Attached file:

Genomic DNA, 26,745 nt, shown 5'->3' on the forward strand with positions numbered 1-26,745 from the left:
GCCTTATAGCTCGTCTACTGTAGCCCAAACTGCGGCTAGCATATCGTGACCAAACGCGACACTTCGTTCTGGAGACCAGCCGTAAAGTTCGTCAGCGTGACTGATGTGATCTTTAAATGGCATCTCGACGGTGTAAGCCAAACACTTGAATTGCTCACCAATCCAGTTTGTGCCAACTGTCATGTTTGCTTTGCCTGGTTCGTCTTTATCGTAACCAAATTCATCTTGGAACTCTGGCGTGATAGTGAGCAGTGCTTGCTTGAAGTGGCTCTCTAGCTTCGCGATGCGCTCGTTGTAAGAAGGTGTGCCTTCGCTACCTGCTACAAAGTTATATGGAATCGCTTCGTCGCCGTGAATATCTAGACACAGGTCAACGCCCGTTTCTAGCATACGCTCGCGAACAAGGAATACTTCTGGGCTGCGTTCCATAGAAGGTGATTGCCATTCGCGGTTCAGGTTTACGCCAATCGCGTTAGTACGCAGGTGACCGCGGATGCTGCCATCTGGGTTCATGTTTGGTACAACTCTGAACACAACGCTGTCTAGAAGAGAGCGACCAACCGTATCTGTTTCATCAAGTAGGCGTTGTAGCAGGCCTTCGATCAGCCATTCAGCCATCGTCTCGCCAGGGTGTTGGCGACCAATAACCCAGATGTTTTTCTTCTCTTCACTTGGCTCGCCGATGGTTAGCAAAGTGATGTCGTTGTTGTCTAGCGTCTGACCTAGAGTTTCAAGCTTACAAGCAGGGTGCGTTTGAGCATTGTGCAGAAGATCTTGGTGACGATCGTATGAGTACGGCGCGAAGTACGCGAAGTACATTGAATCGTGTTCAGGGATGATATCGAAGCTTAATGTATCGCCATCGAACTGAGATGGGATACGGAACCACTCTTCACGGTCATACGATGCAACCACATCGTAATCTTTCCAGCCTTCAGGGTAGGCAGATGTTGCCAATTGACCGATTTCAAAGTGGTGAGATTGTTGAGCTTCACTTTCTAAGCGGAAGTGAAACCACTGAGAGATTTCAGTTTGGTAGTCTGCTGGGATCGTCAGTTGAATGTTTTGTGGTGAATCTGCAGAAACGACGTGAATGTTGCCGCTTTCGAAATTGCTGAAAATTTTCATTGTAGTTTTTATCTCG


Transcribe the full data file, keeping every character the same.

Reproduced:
Genomic DNA, 26,745 nt, shown 5'->3' on the forward strand with positions numbered 1-26,745 from the left:
GCCTTATAGCTCGTCTACTGTAGCCCAAACTGCGGCTAGCATATCGTGACCAAACGCGACACTTCGTTCTGGAGACCAGCCGTAAAGTTCGTCAGCGTGACTGATGTGATCTTTAAATGGCATCTCGACGGTGTAAGCCAAACACTTGAATTGCTCACCAATCCAGTTTGTGCCAACTGTCATGTTTGCTTTGCCTGGTTCGTCTTTATCGTAACCAAATTCATCTTGGAACTCTGGCGTGATAGTGAGCAGTGCTTGCTTGAAGTGGCTCTCTAGCTTCGCGATGCGCTCGTTGTAAGAAGGTGTGCCTTCGCTACCTGCTACAAAGTTATATGGAATCGCTTCGTCGCCGTGAATATCTAGACACAGGTCAACGCCCGTTTCTAGCATACGCTCGCGAACAAGGAATACTTCTGGGCTGCGTTCCATAGAAGGTGATTGCCATTCGCGGTTCAGGTTTACGCCAATCGCGTTAGTACGCAGGTGACCGCGGATGCTGCCATCTGGGTTCATGTTTGGTACAACTCTGAACACAACGCTGTCTAGAAGAGAGCGACCAACCGTATCTGTTTCATCAAGTAGGCGTTGTAGCAGGCCTTCGATCAGCCATTCAGCCATCGTCTCGCCAGGGTGTTGGCGACCAATAACCCAGATGTTTTTCTTCTCTTCACTTGGCTCGCCGATGGTTAGCAAAGTGATGTCGTTGTTGTCTAGCGTCTGACCTAGAGTTTCAAGCTTACAAGCAGGGTGCGTTTGAGCATTGTGCAGAAGATCTTGGTGACGATCGTATGAGTACGGCGCGAAGTACGCGAAGTACATTGAATCGTGTTCAGGGATGATATCGAAGCTTAATGTATCGCCATCGAACTGAGATGGGATACGGAACCACTCTTCACGGTCATACGATGCAACCACATCGTAATCTTTCCAGCCTTCAGGGTAGGCAGATGTTGCCAATTGACCGATTTCAAAGTGGTGAGATTGTTGAGCTTCACTTTCTAAGCGGAAGTGAAACCACTGAGAGATTTCAGTTTGGTAGTCTGCTGGGATCGTCAGTTGAATGTTTTGTGGTGAATCTGCAGAAACGACGTGAATGTTGCCGCTTTCGAAATTGCTGAAAATTTTCATTGTAGTTTTTATCTCG